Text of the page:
The Emerging New York Architects (ENYA) committee of the AIA New York Chapter has announced the winners of its 2014 biennial design ideas competition, QueensWay Connection: Elevating the Public Realm. In an effort to imagine the ways in which The Trust for Public Land and Friends of the Queensway could transform an abandoned railway in Central Queens into a vibrant urban greenway, entrants were challenged to design a vertical gateway for the elevated viaduct portion of a 3.5 mile stretch along the rail.
Of the 120 submitted proposals from 28 countries, the jury selected the following winners to represent the diverse array of ideas generated:
We architects know full well the power of renderings to capture the imagination. Apparently – so too do politicians. Capitalizing on the popularity of adaptive reuse projects around the world (a trend instigated by the success of New York’s High Line), French politician Nathalie Kosciusko-Morizet has made converting Paris’ unused “ghost stations” a major part of her platform, promising that these projects will come to pass should she be elected mayor.
The renderings, by Manal Rachdi OXO Architects and Nicolas Laisné Associés, show the Arsenal station (unused since 1939) alternately as a swimming pool, a green park, restaurant, disco, or theater. As there are in fact 16 disused metro stations in Paris, the idea behind these renderings is to instigate debate among practitioners as to how these spaces could best serve the city. See all the renderings, after the break.
What does the workplace of the future look like? Shawn Gehle, of Gensler, explains in this TEDx Talk that with over 10 billion square feet of existing office space in North America, we may not even need to envision new buildings. Rather, by “hacking” existing buildings, architects can transform them into something completely new. For more on Gensler’s “hacker” philosophy, read our article here.
Beloit College has chosen Studio Gang Architects to convert a century old power-plant into a campus recreation and activity center. The project was born out of an ongoing partnership with Alliant Energy Wisconsin, the local utility company that currently holds the space, who has been in talks within the college for over a year.
“The Studio Gang team is very excited to partner with Beloit College,” stated Jeanne Gang. “Together we can transform this historic structure into a new hub for wellness, green power, and great architecture. By reflecting Beloit’s core values in the design, values shared by our team, we will create a model that will bring many benefits to the college, city, and region. This is a project that has the potential to inspire other communities around the globe.”
The post-war city centre of Rotterdam is ruled by commerce. Only five percent of the city’s inhabitants live in the centre, which is almost entirely occupied by highstreet fashion chains, fast food restaurants, and offices. After shop closing time, the shutters go down and the streets are deserted. The municipality would like to lure more inhabitants into the centre – but space for new residential buildings is scarce. So in recent years, a 1960s cinema and church had to make way for a huge new housing complex designed by Alsop Architects, and a residential tower by Wiel Arets was speedily attached to Marcel Breuer’s department store, De Bijenkorf. It was not until the municipality suggested forcing new housing high-rises into the green courtyards of the Lijnbaanhoven residential complex, designed in 1954 by Hugh Maaskant, that there were protests and the project had to be cancelled. For the time being, that is.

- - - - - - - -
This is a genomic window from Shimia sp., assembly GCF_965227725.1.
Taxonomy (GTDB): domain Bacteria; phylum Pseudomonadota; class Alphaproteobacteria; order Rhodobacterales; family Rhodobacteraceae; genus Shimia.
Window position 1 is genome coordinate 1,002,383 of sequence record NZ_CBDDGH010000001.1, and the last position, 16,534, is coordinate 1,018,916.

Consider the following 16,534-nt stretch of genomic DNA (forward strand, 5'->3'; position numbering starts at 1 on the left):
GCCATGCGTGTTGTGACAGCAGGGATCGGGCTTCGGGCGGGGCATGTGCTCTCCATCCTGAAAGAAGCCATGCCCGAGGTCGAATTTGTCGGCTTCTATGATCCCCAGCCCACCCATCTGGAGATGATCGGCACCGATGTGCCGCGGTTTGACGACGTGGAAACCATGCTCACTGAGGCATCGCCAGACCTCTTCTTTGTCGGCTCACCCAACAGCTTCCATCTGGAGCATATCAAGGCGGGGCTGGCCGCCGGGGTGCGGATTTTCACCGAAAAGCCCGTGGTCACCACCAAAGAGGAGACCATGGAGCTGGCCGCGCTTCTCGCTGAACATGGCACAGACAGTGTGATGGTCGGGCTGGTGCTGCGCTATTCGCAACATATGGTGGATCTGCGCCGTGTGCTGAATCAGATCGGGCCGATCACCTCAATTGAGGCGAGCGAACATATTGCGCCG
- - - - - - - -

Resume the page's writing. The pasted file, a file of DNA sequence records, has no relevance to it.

One densification project, however, tried not to destroy or debase the post-war building originally occupying its site. In many respects, the Karel Doorman residential high-rise could even be called the saviour of the old Ter Meulen department store. It might be rather uncommon for a valiant hero to crouch down on the shoulders of the little old lady he intends to rescue – but that’s more or less what happened here.
One thing about a recession is that it accelerates the demise of dying trends and struggling establishments. In this case, it is America’s beloved shopping malls, which have been slowly in decline since their peak popularity in 1990. Now, in the wake of the 2008 economic catastrophe, American cities are riddled with these abandoned shopping meccas, from the mall to big box stores and shopping strips, whose oversize parking lots are equally as useless as the spaces themselves. The question is, how can we effectively repurpose these spaces?
A perfect example after the break…
Latitude 33, a luxurious collection of beach-side homes ranging from townhouses, penthouses, and single floor units, was partially designed from a forty year-old, nine-storey “eye sore for the neighborhood” that was once an office building. The mixed use development, designed by KAA Design Group, includes residential and commercial spaces in Marina del Rey in Southern California. The strategic decisions involved with designing these apartments from an early 197os office building earned Latitude 33 two Gold Nugget Merit Awards, one of which was for Best Adaptive Reuse.
Read on for more after the break.
Located in rolling hills of Durbanville wine valley on the outskirts of Cape Town, Vissershok Primary School is a rural school dedicated to the children of farm workers and underprivileged communities living in Du Noon – a poverty-stricken township several kilometers away. Sponsored by three South African companies – Woolworths, Safmarine and AfriSam – the Vissershok Container Classroom is a 12 meter recycled container that was converted into an independent classroom for 25 Grade R (age 5-6) students. Continue reading for more.